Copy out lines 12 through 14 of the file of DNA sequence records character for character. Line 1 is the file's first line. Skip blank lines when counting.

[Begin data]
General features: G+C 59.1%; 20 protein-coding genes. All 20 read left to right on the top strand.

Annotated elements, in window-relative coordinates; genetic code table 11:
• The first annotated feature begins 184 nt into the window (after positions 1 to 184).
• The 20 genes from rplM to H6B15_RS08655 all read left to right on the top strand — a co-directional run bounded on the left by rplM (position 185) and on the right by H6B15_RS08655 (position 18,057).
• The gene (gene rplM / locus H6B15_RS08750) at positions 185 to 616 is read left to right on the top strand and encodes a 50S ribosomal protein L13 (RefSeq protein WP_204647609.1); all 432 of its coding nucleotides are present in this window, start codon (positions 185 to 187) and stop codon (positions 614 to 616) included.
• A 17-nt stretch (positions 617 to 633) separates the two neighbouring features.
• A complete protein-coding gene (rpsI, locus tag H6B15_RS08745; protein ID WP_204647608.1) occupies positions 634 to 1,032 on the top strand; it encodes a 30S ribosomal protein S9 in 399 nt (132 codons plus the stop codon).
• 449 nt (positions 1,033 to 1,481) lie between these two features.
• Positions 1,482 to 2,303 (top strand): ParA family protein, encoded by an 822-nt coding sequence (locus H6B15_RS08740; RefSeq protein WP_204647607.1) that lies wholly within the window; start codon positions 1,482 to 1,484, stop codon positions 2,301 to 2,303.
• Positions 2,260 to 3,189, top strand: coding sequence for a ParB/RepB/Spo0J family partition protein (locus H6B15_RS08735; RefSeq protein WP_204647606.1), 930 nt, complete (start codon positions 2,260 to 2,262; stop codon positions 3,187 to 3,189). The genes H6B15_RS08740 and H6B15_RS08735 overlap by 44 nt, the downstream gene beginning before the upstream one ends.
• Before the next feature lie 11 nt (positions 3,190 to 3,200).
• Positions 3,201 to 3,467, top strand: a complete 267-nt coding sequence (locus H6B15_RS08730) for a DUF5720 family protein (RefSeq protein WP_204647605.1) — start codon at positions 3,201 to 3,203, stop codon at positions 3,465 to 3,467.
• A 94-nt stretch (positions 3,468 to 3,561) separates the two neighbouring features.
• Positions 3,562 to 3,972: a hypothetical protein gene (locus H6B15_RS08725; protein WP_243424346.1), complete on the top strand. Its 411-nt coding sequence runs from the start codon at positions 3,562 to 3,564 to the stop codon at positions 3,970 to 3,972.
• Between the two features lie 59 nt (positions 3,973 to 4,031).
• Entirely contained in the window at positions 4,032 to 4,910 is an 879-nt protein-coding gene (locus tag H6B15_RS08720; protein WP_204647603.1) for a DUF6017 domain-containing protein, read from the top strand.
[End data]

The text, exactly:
• Positions 3,201 to 3,467, top strand: a complete 267-nt coding sequence (locus H6B15_RS08730) for a DUF5720 family protein (RefSeq protein WP_204647605.1) — start codon at positions 3,201 to 3,203, stop codon at positions 3,465 to 3,467.
• A 94-nt stretch (positions 3,468 to 3,561) separates the two neighbouring features.
• Positions 3,562 to 3,972: a hypothetical protein gene (locus H6B15_RS08725; protein WP_243424346.1), complete on the top strand. Its 411-nt coding sequence runs from the start codon at positions 3,562 to 3,564 to the stop codon at positions 3,970 to 3,972.